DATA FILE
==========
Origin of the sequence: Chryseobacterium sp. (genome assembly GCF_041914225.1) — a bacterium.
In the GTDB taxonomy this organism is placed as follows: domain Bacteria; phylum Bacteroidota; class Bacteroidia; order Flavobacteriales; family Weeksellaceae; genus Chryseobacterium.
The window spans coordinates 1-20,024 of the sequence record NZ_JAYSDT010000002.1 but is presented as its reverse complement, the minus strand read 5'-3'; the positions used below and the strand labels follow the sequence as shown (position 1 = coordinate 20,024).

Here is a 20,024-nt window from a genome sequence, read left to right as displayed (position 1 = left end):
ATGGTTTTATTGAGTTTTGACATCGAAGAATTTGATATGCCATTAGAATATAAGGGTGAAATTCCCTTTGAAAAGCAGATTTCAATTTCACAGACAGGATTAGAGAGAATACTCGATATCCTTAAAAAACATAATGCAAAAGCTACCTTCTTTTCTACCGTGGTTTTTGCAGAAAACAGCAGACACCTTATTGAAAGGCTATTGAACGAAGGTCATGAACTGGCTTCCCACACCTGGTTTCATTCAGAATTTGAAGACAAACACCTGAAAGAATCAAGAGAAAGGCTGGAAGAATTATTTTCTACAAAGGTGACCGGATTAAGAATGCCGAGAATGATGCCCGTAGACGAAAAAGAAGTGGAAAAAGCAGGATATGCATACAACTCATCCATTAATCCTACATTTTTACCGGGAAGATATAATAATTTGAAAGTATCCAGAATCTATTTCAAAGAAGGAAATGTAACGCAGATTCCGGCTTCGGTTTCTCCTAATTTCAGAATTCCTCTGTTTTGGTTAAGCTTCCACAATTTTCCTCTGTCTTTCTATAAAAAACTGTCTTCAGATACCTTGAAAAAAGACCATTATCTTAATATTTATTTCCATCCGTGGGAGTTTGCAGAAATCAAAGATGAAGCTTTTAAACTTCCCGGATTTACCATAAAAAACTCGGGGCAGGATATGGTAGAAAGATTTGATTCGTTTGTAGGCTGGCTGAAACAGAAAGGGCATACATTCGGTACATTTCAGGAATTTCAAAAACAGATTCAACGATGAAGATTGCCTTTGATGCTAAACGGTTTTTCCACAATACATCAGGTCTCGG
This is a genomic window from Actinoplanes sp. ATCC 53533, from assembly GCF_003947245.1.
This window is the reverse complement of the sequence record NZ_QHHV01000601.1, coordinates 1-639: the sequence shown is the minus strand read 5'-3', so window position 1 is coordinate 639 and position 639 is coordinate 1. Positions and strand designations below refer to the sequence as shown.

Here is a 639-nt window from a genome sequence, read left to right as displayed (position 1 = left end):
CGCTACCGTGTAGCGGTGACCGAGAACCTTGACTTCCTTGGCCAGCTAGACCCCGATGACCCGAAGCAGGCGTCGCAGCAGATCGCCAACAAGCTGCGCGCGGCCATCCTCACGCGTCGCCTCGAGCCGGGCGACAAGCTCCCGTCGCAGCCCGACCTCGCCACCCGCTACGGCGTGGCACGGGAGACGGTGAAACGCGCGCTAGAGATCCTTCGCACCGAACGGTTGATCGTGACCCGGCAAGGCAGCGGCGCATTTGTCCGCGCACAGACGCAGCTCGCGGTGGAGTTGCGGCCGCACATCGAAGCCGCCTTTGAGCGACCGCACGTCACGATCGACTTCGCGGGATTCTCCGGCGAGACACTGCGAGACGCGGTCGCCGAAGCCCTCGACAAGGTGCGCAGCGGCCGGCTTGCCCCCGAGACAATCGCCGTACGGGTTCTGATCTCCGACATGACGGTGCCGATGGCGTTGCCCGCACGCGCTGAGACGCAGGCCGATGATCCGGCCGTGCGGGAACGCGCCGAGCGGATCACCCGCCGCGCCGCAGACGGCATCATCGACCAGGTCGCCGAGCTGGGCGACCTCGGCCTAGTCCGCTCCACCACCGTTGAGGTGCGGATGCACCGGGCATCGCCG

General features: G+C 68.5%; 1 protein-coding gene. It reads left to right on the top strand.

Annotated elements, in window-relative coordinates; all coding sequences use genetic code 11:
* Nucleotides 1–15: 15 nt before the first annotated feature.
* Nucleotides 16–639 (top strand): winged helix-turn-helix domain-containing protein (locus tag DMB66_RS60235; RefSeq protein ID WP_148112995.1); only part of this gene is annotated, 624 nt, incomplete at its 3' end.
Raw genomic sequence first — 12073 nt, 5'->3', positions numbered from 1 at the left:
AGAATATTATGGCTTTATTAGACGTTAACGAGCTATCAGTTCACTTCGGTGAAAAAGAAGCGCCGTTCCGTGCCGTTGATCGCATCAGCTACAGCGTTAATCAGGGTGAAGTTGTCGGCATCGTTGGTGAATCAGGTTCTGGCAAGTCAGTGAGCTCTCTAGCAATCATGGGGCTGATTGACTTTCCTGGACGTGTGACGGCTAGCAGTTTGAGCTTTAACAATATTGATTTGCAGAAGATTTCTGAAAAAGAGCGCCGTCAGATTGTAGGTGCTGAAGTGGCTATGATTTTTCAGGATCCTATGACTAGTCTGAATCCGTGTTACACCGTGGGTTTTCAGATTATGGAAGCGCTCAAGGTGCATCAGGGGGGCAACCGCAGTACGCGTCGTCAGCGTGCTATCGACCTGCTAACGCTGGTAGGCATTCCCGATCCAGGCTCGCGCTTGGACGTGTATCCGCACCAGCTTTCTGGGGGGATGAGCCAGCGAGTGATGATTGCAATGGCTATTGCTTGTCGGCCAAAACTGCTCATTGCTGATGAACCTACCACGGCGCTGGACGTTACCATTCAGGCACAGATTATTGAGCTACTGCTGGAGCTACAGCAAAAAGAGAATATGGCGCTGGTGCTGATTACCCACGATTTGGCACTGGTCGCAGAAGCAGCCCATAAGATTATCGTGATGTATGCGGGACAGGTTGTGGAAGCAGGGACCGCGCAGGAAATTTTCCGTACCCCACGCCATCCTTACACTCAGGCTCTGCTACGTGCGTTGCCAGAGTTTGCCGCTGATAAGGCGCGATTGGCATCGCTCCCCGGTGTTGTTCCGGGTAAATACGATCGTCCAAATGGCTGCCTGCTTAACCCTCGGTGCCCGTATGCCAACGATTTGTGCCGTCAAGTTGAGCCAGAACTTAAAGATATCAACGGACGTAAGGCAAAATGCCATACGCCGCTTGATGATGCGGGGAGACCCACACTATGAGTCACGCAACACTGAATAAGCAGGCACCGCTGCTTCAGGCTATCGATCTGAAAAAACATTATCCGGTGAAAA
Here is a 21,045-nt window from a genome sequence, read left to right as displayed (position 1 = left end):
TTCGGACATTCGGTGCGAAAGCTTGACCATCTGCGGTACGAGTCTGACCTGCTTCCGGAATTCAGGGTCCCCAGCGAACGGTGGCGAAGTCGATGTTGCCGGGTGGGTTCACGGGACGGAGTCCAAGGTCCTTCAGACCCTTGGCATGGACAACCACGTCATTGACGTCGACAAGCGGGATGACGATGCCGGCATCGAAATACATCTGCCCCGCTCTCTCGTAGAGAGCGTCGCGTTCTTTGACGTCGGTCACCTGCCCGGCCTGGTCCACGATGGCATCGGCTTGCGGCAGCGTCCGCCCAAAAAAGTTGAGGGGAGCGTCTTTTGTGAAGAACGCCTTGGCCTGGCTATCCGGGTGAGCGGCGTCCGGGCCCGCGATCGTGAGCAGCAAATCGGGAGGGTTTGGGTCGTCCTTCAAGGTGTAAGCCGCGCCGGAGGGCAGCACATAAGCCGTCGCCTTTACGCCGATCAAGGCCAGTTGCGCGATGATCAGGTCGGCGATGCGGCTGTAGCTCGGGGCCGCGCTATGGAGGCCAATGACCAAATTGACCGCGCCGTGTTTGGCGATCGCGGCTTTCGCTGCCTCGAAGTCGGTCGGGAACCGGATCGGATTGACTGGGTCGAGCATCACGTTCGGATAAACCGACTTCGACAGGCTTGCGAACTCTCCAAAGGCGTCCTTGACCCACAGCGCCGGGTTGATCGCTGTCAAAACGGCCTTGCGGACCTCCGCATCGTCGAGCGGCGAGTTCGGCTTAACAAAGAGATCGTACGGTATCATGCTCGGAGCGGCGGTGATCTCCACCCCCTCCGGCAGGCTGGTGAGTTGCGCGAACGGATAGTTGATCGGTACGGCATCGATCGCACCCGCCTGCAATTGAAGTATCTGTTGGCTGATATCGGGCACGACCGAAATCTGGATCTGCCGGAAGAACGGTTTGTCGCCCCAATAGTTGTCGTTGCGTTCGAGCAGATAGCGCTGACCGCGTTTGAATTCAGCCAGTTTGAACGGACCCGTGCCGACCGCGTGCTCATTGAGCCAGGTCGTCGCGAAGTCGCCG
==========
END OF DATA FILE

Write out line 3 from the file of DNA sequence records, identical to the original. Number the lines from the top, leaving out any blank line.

The window spans coordinates 1-20,024 of the sequence record NZ_JAYSDT010000002.1 but is presented as its reverse complement, the minus strand read 5'-3'; the positions used below and the strand labels follow the sequence as shown (position 1 = coordinate 20,024).